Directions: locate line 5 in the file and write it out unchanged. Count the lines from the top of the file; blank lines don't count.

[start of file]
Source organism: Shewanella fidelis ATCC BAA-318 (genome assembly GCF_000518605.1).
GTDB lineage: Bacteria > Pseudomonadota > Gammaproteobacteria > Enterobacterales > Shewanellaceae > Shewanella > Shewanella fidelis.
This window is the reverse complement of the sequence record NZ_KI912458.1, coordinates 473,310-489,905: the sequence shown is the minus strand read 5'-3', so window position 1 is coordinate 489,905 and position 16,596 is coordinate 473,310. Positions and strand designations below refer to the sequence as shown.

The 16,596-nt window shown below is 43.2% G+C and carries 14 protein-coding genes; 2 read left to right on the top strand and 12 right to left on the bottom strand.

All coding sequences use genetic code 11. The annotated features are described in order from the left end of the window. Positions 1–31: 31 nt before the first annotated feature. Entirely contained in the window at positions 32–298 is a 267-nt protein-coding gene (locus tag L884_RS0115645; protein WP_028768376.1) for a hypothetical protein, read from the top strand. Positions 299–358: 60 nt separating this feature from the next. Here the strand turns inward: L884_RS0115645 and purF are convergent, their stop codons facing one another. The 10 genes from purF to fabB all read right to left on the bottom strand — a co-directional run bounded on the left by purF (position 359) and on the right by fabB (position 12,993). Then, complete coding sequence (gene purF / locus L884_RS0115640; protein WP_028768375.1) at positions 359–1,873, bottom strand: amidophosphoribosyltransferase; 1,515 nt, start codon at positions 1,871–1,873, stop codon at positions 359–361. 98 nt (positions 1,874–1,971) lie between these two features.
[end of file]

All coding sequences use genetic code 11. The annotated features are described in order from the left end of the window. Positions 1–31: 31 nt before the first annotated feature. Entirely contained in the window at positions 32–298 is a 267-nt protein-coding gene (locus tag L884_RS0115645; protein WP_028768376.1) for a hypothetical protein, read from the top strand. Positions 299–358: 60 nt separating this feature from the next. Here the strand turns inward: L884_RS0115645 and purF are convergent, their stop codons facing one another. The 10 genes from purF to fabB all read right to left on the bottom strand — a co-directional run bounded on the left by purF (position 359) and on the right by fabB (position 12,993). Then, complete coding sequence (gene purF / locus L884_RS0115640; protein WP_028768375.1) at positions 359–1,873, bottom strand: amidophosphoribosyltransferase; 1,515 nt, start codon at positions 1,871–1,873, stop codon at positions 359–361. 98 nt (positions 1,874–1,971) lie between these two features.